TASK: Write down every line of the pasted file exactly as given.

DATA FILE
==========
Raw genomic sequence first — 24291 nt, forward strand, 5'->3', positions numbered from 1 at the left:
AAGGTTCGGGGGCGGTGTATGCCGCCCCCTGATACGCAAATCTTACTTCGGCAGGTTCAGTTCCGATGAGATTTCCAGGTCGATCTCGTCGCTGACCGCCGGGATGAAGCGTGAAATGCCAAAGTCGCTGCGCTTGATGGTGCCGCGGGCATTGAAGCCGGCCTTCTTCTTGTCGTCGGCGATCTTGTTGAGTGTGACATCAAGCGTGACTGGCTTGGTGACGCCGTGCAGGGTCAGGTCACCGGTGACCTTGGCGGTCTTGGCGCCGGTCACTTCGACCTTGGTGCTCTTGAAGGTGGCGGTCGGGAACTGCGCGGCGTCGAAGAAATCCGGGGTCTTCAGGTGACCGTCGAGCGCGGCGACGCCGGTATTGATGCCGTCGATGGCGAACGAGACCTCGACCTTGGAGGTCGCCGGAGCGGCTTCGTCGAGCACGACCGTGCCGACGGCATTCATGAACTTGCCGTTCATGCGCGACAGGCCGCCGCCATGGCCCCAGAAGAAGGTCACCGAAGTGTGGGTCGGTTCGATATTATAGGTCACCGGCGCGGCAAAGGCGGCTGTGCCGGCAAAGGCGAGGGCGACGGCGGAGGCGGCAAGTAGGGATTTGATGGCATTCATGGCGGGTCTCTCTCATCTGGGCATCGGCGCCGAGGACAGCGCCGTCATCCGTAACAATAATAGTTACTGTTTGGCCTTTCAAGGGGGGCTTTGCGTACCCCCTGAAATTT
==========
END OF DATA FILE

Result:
Raw genomic sequence first — 24291 nt, forward strand, 5'->3', positions numbered from 1 at the left:
AAGGTTCGGGGGCGGTGTATGCCGCCCCCTGATACGCAAATCTTACTTCGGCAGGTTCAGTTCCGATGAGATTTCCAGGTCGATCTCGTCGCTGACCGCCGGGATGAAGCGTGAAATGCCAAAGTCGCTGCGCTTGATGGTGCCGCGGGCATTGAAGCCGGCCTTCTTCTTGTCGTCGGCGATCTTGTTGAGTGTGACATCAAGCGTGACTGGCTTGGTGACGCCGTGCAGGGTCAGGTCACCGGTGACCTTGGCGGTCTTGGCGCCGGTCACTTCGACCTTGGTGCTCTTGAAGGTGGCGGTCGGGAACTGCGCGGCGTCGAAGAAATCCGGGGTCTTCAGGTGACCGTCGAGCGCGGCGACGCCGGTATTGATGCCGTCGATGGCGAACGAGACCTCGACCTTGGAGGTCGCCGGAGCGGCTTCGTCGAGCACGACCGTGCCGACGGCATTCATGAACTTGCCGTTCATGCGCGACAGGCCGCCGCCATGGCCCCAGAAGAAGGTCACCGAAGTGTGGGTCGGTTCGATATTATAGGTCACCGGCGCGGCAAAGGCGGCTGTGCCGGCAAAGGCGAGGGCGACGGCGGAGGCGGCAAGTAGGGATTTGATGGCATTCATGGCGGGTCTCTCTCATCTGGGCATCGGCGCCGAGGACAGCGCCGTCATCCGTAACAATAATAGTTACTGTTTGGCCTTTCAAGGGGGGCTTTGCGTACCCCCTGAAATTT